Art Sleuth




Congratulations to Alaska artist Allison Akootchook Warden, who was among 45 artists and collectives to win an unrestricted $50,000 and a place in aesthetic history along with these former female fellows: Carolee Schneemann, Mickalene Thomas, and Kara Walker, and last year’s Alaska recipient Sonya Kelliher-Combs.

“Being a recipient of a 2019 US Artists Fellowship is an honor that is truly transformational, for myself and my artistic practice,” Warden told me. “I have met three of my fellow fellows already, and I look forward to the fellowship convening in March. I am deeply thankful to the Rasmuson Foundation for supporting my U.S. Artists Fellowship in the field of Traditional Arts.”

About United States Artists (USA)

Art sleuth

In 2003, the Urban Institute conducted a survey and discovered 96 percent of Americans polled said they valued art while only 27 percent valued artists. Recognizing the need to fund artists, as NEA’s budget was shrinking, the United States Artists organization was initially endowed by Ford, Rockefeller, Rasmuson and Prudential Foundations, which believed in helping elevate individual artists. Since USA’s founding in 2006, 500 artists have been awarded over $25 million. Their mission statement reads, “We believe in artists and their role in society. Each year we award up to $50,000 unrestricted fellowships to the most compelling artists working and living in the United States, in all disciplines, at every stage of their career,” their mission statement declares.

Nominators come from art fields, and working alone choose applicants who have had art training and are working professionals. Once tapped, an artist may apply for the grant/fellowship. Like the Corporation for Public Broadcasting (PBS), USA is happy to accept individual donations—a very good cause!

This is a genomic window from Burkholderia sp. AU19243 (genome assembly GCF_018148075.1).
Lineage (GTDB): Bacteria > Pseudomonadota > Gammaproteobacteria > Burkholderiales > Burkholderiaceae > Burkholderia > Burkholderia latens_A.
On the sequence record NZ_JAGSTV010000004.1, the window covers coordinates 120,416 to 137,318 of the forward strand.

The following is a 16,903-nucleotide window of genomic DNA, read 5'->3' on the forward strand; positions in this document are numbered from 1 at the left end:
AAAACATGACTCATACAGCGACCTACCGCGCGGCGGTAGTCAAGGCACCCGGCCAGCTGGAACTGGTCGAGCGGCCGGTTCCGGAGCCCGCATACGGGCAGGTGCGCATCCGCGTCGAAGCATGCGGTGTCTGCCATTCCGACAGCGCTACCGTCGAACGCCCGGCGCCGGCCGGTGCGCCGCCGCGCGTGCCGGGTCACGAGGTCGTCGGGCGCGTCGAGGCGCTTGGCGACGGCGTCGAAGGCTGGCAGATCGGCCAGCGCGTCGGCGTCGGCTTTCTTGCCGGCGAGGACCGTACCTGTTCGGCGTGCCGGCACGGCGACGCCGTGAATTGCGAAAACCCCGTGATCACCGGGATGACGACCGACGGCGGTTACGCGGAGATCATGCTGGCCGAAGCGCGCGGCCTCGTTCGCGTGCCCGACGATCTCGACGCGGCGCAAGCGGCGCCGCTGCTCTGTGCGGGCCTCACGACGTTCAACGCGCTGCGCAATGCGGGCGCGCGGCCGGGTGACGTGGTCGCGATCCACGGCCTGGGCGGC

Art of Allison Warden

Allison Warden

Allison Warden, photo by Don Mohr, courtesy of the artist The Future/AncientOn view Oct. 7 through Nov. 27, 2016“The Future/Ancient” is a multimedia installation and two-month performance by Allison Warden, an Iñupiaq interdisciplinary artist based in Anchorage. The installation takes the form of an Iñupiaq ceremonial qargi. Warden's version is a futuristic recreation of a ceremonial house, where she allows her audience to gently explore what these spaces might have felt like, but in a contemporary context. Warden describes the ceremonial space as existing "in the space of where the hyper-future meets the superancient, a liminal space where myths are born and the Eagle Mother is honored with ceremony and dance."

As a freelance journalist, I’ve had the privilege to chat with Warden at the Anchorage Museum. I first met her in the hallway of the Harstad, Norway Cultural Center during the Arctic Arts Summit, June 2017. Dressed in a psychedelic parka, with what looked like multi-colored drinking straws in place of a fur ruff, Warden, speaking only Iñupiaq, was selling her poetry book: TAIMAN ISAAQ/ AKKUPAK/ (Long Long Time Ago/Right Now). Here’s one of her aesthetic tweets that have gone out to over 100,000 fans: “our Ancestors giggle at the new technology of tweeting/ they make sacred ground in the twittersphere/ to connect as Nations here.” I bought her book, in which she inscribed, “thank you for all the work you do.”